Tuesday, October 1, 2013

Audiobook Review : The Gravity of Birds by Tracy Guzman

  • Release Date: August 6th 2013
  • Publisher: Simon and Schuster Audio
  • Genre: Realistic Fiction
  • Audiobook Hours: 12 hours 46 minutes
Synopsis: Sisters Natalie and Alice Kessler were close, until adolescence wrenched them apart. Natalie is headstrong, manipulative—and beautiful; Alice is a dreamer who loves books and birds. During their family’s summer holiday at the lake, Alice falls under the thrall of a struggling young painter, Thomas Bayber, in whom she finds a kindred spirit. Natalie, however, remains strangely unmoved, sitting for a family portrait with surprising indifference. But by the end of the summer, three lives are shattered.In The Gravity of Birds histories and memories refuse to stay buried; in the end only the excavation of the past will enable its survivors to love again

I chose this audiobook for two reasons; 1.) I think the narrator, Cassandra Campbell, is amazing and 2.) I wanted to read more adult "literary-ish" novels.

The Gravity of Birds is told in  somewhat converging timelines; starting in the 1960's when  adolescent sisters, Alice and Natalie Kessler, meet the rich, young and burgeoning artist Thomas Bayber. Flash forward to 2007 where Bayber is a world renowned  artist but in poor health. With one trick left, he sends his only friend (and biographer) Prof. Dennis Finch and expert art authenticator, Stephen Jameson, on a journey to find a lost painting...of the Kessler sisters. Along the way, the men uncover Bayber's history and family secrets that have been  hidden for decades.

This novel has a lot of plot twists and reveals, so it can be hard to talk about without giving away too much.  While I  found most of these reveals  predictable, a few still managed to catch me off guard.

When listening to an audiobook it is hard to linger appreciate the writing but, from the snippets I've seen from the print version, it's very obvious Guzeman has an excellent writing ability. This book focuses on art and she has this great way of describing the pieces so the reader can "see" them.

The dynamic characters  bring a lot to a plot that could have easily been generic. Of all the characters, I found the somewhat socially unconscious art authenticator  Stephen Jameson to be the most interesting. Learning about the process of art authentication and the things people can tell from something as small as an artist's signature got me interested in reading more books about art. This has left me wanting to check out The Art Forger by B.A Shapiro for my next art themed  read !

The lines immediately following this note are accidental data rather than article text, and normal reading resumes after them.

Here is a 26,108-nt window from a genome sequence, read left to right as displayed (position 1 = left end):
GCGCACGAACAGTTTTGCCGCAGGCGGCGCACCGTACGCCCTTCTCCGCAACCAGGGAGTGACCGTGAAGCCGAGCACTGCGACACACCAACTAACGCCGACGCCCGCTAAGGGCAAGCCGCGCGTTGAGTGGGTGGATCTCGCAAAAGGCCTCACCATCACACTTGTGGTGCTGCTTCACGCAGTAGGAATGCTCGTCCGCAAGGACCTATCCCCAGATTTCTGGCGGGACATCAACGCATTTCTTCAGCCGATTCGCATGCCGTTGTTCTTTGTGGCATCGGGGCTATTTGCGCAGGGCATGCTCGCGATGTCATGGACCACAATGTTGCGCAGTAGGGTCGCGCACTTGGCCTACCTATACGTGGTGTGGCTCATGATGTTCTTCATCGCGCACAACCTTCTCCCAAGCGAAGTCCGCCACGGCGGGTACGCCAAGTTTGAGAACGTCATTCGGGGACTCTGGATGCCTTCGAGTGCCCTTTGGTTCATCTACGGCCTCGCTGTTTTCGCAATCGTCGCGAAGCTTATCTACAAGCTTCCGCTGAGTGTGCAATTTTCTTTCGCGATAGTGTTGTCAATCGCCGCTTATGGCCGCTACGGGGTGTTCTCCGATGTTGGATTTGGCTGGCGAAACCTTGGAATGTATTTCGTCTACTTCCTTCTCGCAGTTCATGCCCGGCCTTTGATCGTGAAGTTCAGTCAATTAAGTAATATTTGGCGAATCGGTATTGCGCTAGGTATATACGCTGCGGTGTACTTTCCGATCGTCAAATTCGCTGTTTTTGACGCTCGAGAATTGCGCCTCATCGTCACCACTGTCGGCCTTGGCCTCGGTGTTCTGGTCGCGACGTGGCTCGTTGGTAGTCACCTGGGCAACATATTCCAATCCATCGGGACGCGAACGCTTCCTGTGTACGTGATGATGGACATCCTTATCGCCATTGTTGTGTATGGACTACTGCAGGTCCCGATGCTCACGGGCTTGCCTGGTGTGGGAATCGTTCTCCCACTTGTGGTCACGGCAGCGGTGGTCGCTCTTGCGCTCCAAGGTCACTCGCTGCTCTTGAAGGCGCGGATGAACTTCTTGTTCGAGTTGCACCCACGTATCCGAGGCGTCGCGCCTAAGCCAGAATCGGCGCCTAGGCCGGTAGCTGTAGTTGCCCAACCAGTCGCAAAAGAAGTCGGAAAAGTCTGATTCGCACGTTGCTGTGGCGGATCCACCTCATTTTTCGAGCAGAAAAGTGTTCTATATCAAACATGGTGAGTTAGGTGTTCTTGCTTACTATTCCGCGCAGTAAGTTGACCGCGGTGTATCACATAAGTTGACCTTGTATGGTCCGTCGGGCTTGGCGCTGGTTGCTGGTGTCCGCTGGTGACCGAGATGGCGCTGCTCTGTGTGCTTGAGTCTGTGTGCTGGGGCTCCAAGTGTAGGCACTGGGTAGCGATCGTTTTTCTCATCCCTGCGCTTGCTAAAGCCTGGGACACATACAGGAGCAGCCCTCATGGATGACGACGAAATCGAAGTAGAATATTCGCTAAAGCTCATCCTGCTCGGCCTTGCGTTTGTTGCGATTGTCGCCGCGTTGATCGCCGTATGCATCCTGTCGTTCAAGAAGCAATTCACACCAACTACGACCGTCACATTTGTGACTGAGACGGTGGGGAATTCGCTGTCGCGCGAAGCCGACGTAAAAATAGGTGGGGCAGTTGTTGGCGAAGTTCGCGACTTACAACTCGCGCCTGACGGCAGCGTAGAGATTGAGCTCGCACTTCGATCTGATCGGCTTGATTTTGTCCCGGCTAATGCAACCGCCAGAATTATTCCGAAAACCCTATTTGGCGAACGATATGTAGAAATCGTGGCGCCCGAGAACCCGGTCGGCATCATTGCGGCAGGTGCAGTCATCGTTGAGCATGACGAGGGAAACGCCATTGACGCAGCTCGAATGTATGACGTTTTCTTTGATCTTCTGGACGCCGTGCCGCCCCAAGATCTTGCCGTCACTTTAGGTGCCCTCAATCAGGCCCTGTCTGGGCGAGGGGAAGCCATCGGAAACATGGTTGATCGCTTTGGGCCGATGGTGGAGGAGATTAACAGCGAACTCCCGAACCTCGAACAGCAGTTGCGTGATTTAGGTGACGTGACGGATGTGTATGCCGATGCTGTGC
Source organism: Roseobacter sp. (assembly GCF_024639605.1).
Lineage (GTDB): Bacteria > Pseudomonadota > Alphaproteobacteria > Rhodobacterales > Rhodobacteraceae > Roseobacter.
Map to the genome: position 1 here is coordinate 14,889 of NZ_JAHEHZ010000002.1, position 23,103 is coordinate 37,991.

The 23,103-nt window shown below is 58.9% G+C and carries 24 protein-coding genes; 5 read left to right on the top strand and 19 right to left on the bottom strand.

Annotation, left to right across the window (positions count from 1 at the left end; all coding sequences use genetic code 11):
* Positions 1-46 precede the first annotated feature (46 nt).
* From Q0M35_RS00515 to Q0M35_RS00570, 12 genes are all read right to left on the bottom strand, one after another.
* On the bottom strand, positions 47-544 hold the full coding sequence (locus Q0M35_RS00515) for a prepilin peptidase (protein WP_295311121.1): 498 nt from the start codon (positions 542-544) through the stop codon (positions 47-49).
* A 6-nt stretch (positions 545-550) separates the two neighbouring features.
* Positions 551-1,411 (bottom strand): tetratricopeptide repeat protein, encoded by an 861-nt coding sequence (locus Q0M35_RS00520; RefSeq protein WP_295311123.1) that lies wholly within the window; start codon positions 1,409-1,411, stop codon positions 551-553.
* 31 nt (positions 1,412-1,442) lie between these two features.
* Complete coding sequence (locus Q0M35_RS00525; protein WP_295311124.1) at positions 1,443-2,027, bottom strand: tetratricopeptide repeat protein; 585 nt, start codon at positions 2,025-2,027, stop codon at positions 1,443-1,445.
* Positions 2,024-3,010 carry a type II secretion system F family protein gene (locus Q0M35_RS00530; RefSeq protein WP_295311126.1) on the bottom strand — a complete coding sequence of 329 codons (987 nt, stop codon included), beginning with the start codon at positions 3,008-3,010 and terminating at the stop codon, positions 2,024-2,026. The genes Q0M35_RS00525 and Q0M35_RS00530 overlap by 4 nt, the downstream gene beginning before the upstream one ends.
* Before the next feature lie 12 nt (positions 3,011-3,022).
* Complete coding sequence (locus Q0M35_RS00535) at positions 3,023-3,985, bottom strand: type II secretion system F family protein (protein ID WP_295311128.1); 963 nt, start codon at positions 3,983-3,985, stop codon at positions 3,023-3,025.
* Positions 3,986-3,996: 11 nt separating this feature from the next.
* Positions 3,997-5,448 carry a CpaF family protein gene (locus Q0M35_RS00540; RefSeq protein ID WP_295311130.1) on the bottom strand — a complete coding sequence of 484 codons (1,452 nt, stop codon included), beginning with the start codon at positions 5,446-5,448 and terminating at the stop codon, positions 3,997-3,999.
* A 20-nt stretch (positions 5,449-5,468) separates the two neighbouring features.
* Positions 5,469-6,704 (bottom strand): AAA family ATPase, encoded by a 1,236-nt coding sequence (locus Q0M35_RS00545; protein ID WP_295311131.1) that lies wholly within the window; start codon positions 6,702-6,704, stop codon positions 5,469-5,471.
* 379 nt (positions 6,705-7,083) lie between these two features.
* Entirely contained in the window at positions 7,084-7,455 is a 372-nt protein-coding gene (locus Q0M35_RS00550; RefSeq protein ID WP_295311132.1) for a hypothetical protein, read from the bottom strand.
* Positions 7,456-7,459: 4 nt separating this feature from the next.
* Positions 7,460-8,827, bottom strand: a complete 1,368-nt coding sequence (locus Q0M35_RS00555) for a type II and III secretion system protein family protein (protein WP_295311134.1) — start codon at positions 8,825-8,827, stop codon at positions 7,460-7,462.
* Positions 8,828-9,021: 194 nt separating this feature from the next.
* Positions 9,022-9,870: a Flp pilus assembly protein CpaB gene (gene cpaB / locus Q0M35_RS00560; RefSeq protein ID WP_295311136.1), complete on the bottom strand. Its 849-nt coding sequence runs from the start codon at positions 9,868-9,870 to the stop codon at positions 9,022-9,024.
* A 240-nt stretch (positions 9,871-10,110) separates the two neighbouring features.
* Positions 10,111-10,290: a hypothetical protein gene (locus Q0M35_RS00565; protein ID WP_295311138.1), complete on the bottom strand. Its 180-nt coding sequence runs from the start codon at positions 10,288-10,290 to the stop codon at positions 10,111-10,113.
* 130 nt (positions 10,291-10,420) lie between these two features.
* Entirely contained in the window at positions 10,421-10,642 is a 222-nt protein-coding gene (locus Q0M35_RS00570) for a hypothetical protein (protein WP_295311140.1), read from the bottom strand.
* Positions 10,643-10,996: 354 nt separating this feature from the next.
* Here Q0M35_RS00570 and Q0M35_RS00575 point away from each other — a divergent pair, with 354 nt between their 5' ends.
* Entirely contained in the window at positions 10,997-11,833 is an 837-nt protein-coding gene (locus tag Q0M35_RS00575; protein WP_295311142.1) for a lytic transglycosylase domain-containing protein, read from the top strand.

Cassandra Campbell does a wonderful job with the narration which is no surprise as she has over 300 voice credits .  All of her different voices just flow so well together.One of the things I like about her is the versatility in her voice. This novel has a majority male characters and Campbell creates these really authentic male voices, there were times when I forgot it was a woman's voice. But then on the flip side of it, she can do an array of teenage girl or little boy voices.

Reviewing this book as someone who primarily reads YA is difficult. Often, when  YA readers talk about adult books we tend to focus on how the book has YA crossover appeal, but I don’t think this book is that kind of book. There aren't very many of the usual tropes and qualities of YA in this book, which made it refreshing for me.

 I'm learning that one of the things I like about adult books is they have an wiser perspective. YA novels tend to function on the notion that the most important and finite moments in life happen to you when you are a teenager and then that’s it. While adult books tend to linger and show a span of a character's lifetime (Joyland, The Night Circus, Water for Elephants), which puts everything, including the characters adolescent  in perspective. As a post-college reader this was  a nice change.

*Audiobook provided by Simon and Schuster


  1. I struggled a bit with this one, though I think it might have been the timing for me more than the book itself. I was having a hard time getting into the story at first and wasn't feeling patient waiting for the reveals that came toward the end. But you're definitely right about how wonderfully the art was described.

    If that's something you enjoyed and you're looking to get into more adult novels, I'm going to recommend one that seems super ambitious because of it's size (it's lonnnng), but Donna Tartt's The Goldfinch is centered around art in a similar way and hooks you from the beginning. It's not out until the end of this month, but it's absolutely one of my favorite books this year.

  2. Yeah, I had a hard time getting into it as well.

    I will definitely take your rec of Goldfinch and let you know when I get to it ! I'm always looking for more adult books.

  3. I haven't listened to a Kate Rudd audiobook yet, but I'll keep a lookout !


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